Justin: And on the RIP, really quick – if he’s using a RIP, don’t you still have to kind of consider the available drivers for certain printers like the W8200? I’m not sure how likely it would be that that would be compatible with RIPs. That’s still something to be concerned with isn’t it?
Scott: Absolutely, yeah. There is only a number of RIPs that will support that Canon WP line of printers. There’s not too many RIPs that support that, whereas the Epson would have a very broad support – you’d have a lot of RIPs to choose from there.
But, you know, I would double check the printer driver availability. When I go to Canon’s website and plug in OS 10 Mavericks, I do see a download for the W8200, so, although I don’t have that printer to test with myself, it looks like there is a driver to download for that printer. So I would double check that.
You know, Canon’s been really good with supporting all of their old inkjet printers all the way back to the Canon ImageProGRAF 5000 that came out in like early 2006, they still support that printer. So, I think this is a supported printer, I would double check that.
Justin: And I’m not a Windows user myself, but often if you’re dealing with like a Windows 8 machine, the manufacturer – the printer manufacturer – will recommend installing an XP driver that’s kind of cross-compatible. I’m not sure if Mac often works that way or not, maybe something else to consider – maybe an older operating system driver would work for it? I don’t know, but certainly try the Mavericks one first, clearly.
Scott: Yeah, the Macs have great printer sharing built in. But every printer that’s gonna print to that printer needs to have the printer driver installed, so that’s the rub there.
Scott: But yeah, I would, unless Roger has a need to doing nesting, or tiling, or super high volume printing, I’d just stick to using the printer drivers and I would encourage him to focus on using really good custom ICC profiles and then just hone in on what software application is best for him, you know? A lot of us have grown up on Photoshop, but, you know, a lot of us are graduating from Photoshop to other applications like Lightroom, or QImage, or ImageNest, that allow us to do a lot more printing with less effort. So that might be a better area for him to really focus on.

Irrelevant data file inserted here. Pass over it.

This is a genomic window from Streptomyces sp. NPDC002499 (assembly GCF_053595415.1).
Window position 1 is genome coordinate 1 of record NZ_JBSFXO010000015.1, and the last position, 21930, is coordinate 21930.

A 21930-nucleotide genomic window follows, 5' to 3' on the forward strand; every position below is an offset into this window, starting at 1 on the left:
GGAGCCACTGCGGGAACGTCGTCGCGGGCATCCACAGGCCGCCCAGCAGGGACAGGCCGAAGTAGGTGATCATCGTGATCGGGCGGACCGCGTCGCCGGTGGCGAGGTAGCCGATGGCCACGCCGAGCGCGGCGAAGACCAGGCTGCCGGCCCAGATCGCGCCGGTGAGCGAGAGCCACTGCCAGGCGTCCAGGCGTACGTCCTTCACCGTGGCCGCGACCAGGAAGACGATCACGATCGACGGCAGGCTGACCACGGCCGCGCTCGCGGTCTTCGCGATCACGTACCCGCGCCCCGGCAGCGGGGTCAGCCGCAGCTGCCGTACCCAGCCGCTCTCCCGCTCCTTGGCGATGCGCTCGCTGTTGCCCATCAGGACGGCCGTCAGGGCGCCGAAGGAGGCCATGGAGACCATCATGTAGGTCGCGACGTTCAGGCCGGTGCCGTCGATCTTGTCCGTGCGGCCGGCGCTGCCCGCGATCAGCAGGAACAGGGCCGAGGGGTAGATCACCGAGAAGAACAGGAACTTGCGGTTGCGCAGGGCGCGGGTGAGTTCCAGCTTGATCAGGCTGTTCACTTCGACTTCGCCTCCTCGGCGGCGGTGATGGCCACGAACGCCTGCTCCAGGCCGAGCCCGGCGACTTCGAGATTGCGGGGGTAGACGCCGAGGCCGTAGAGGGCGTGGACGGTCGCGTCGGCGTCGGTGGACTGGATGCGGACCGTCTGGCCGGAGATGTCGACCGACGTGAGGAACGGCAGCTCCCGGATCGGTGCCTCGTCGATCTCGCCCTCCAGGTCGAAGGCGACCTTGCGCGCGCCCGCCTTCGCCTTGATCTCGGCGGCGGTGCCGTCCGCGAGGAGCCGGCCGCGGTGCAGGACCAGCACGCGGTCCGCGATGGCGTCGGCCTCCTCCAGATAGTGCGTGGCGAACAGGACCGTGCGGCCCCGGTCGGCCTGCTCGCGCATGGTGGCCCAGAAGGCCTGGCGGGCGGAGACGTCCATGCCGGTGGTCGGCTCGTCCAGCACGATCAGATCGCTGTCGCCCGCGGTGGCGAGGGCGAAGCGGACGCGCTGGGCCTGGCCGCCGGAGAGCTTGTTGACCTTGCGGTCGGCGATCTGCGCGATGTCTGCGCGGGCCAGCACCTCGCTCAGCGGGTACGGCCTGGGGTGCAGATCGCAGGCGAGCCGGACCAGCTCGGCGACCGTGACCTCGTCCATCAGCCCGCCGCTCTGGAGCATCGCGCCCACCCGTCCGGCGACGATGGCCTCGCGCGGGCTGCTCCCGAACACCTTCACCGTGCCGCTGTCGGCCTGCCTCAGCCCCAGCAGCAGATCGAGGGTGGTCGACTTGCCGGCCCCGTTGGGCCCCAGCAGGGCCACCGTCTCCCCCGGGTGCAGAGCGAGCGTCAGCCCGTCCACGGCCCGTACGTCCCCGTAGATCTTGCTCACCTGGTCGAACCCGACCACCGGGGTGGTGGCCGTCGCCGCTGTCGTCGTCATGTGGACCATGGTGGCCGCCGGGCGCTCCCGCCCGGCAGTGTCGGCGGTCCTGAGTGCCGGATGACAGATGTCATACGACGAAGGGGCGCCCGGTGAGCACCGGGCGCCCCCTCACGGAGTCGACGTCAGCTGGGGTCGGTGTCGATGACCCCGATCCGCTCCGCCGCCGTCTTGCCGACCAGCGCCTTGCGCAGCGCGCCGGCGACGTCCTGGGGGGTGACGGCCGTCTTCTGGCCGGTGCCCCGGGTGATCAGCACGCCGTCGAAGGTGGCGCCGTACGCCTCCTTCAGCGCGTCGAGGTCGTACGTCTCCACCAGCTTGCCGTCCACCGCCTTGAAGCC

Justin: Maybe a piece of software like that was actually what he was referring to through “RIP,” I know a lot of people call these softwares “RIP” softwares even though they’re technically not. So maybe that’s kind of what he was looking at instead of a software piece like Onyx or something, or an actual RIP like Onyx, so, who knows, I don’t think he mentioned a specific one.
Scott: That’s a good point, you know. Full blown RIPs like Onyx and Wasatch and the rest of those are kind of a science project if you haven’t done it before. It’s really hard to learn the calibration and profiling procedure if you’re not used to doing that, but yeah there are some RIPs like QImage and ImageNest that I kind of prefer to call layout programs.
Justin: Okay, that was going to be my question: What do you call these things?
Scott: Yeah I prefer to call them layout programs because they allow us to do nesting and the like, and they use the printer driver to actually communicate to the printer, so that means you don’t have to do all the custom calibration stuff. You don’t have to determine the ink to let them do a linearization and all that color geek stuff, you just create a custom ICC profile for the printer profile, just like you would if you were printing out of Photoshop or Lightroom or anything else.
So that’s really easy, but yeah QImage and ImageNest, I think of them as layout programs because they allow you to lay out your prints on a big sheet of paper like you’d want them to print. Now technically, ImageNest does rasterize postscript within the application, so that is technically what RIP stands for, right? Raster Image Processor. So, it is a full blown postscript RIP, but I think the distinction here is that some RIPs use the printer driver to communicate with the printer, and regular RGB printer driver profiles, and full blown RIPs use their own color assignments and their own internal language to communicate with the printer, and therefor have a much more complicated calibration and profiling process.